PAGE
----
- When using an older, less accurate press brake. If an older brake has a ram that has issues with precision or repeatability and might not bring a punch to the correct position needed each time, bottom bending can compensate since it forces the material to take on the exact angle of the punch and die, something not done in air bending.
When to Use Air Bending
Air bending is a more modern technique in press brake bending, only coming into common usage in the 1970s. It makes relatively little contact with the material being bent, with only the punch tip and the die edges touching the metal. The angle of the bend is dependent on how deeply the punch pushes the workpiece into the die. Unlike bottom bending and coining, the punch and die don’t have to match the angle of the bend—or each other’s radii, for that matter.
While the angle is more difficult to control and there is much more springback to compensate for than other methods, air bending is a very flexible procedure that is often preferred by metal fabricators in a variety of circumstances:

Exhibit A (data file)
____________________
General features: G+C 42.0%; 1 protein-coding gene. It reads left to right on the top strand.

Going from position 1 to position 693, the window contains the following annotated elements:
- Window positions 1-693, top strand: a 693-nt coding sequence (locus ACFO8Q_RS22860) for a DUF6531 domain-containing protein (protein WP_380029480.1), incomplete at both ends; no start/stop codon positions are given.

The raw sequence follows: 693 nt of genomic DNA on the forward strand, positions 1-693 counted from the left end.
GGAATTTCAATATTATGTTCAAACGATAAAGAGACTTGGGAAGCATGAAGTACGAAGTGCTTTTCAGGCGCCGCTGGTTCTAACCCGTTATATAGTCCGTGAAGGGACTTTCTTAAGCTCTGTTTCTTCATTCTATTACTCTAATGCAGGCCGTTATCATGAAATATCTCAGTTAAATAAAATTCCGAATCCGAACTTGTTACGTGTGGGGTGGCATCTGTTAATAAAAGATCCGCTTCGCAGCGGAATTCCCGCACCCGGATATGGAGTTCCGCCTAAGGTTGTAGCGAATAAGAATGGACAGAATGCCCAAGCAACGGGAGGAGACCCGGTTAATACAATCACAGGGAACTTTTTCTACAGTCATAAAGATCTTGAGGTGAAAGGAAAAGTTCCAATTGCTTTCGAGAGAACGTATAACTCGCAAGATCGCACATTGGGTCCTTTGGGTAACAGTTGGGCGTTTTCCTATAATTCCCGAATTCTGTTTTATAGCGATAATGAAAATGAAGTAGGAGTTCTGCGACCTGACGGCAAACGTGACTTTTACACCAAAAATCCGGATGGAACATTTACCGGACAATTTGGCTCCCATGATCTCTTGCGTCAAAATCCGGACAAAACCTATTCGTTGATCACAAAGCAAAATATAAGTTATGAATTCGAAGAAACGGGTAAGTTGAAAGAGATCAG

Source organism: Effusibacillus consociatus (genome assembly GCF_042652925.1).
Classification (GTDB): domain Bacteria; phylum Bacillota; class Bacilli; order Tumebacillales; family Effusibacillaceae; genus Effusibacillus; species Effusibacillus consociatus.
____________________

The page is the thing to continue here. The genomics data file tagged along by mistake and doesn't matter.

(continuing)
- When needing a wide range of bending angles.
- When needing to change angles without necessarily changing tooling.
- When the operator wants greater control of the bed radius.
- When using a CNC control that can automatically adjust for springback.
- When wanting to bend many different types of parts.
- When wanting to use less bending force.
- When wanting fewer maintenance issues.
- When wanting to save on tooling costs.
Ask a Bending Specialist
When trying to determine the best bend for your metalworking business, be sure to ask a bending specialist their opinion. The machinery consultants at Revolution Machine Tools are always available to advise fabrication operations of any size about the best options suited for their business based on their upcoming projects and budget. Give RMT a call today to learn how to bend your metal more efficiently.